The United States’ foreign trade deficit in goods and services rose by 9.7% in May compared to April, to $54.6 billion, with a smaller decline in exports and imports due to the economic paralysis caused by the COVID-19 pandemic.
According to data released Thursday by the Commerce Department, exports fell by 4.4% to $144.5 billion, while imports fell by 0.9% to $199.1 billion.
“The decline in exports and imports that continued in May was, in part, due to the impact of COVID-19, as businesses were operating at limited capacity or ceased operations altogether, and international traveler movement was restricted,” the report said.
The trade deficit with China, which is highly sensitive politically due to tensions between the two countries, increased by $1.9 billion in April from the previous month, to $27.9 billion.
In the first five months of the year, the US trade deficit fell by 9.1% compared to the same period in 2019.
The latest economic indicators point to a deep crisis due to the coronavirus pandemic in the US.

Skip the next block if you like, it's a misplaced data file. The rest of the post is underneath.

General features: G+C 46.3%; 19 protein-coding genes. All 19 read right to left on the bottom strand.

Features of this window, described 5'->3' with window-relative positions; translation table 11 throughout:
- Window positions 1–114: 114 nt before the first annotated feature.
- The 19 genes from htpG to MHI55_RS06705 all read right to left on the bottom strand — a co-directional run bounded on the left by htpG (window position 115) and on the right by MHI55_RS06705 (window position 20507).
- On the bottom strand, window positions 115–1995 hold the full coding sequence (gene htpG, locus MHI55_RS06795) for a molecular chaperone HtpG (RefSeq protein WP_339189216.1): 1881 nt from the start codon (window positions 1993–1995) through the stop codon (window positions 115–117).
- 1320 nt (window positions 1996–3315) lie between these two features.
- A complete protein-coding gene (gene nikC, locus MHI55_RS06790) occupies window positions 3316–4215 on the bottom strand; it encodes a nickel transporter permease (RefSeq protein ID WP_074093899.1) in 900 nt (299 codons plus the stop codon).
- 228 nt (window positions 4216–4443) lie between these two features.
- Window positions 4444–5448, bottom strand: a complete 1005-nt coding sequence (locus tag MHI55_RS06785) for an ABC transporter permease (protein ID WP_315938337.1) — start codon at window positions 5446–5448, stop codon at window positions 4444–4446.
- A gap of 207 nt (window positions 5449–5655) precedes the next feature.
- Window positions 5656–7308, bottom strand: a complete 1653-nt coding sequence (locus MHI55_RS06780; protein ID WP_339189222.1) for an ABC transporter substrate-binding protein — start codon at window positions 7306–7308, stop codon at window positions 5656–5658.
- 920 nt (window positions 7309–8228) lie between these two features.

The third and last estimate of the evolution of the gross domestic product (GDP) in the first quarter of the year left a fall of 5% per year, the largest since 2008.
The Federal Reserve (Fed) has warned of “considerable risks” given “extraordinary uncertainty” and has forecast a 6.5% collapse in economic activity by the end of the year with the unemployment rate rising above 9%.
To counteract this situation, Congress has approved a massive $2.2 trillion stimulus plan and is discussing an additional one, while the Fed has cut interest rates to almost 0 % and has added several successive rounds of massive liquidity injections to the markets.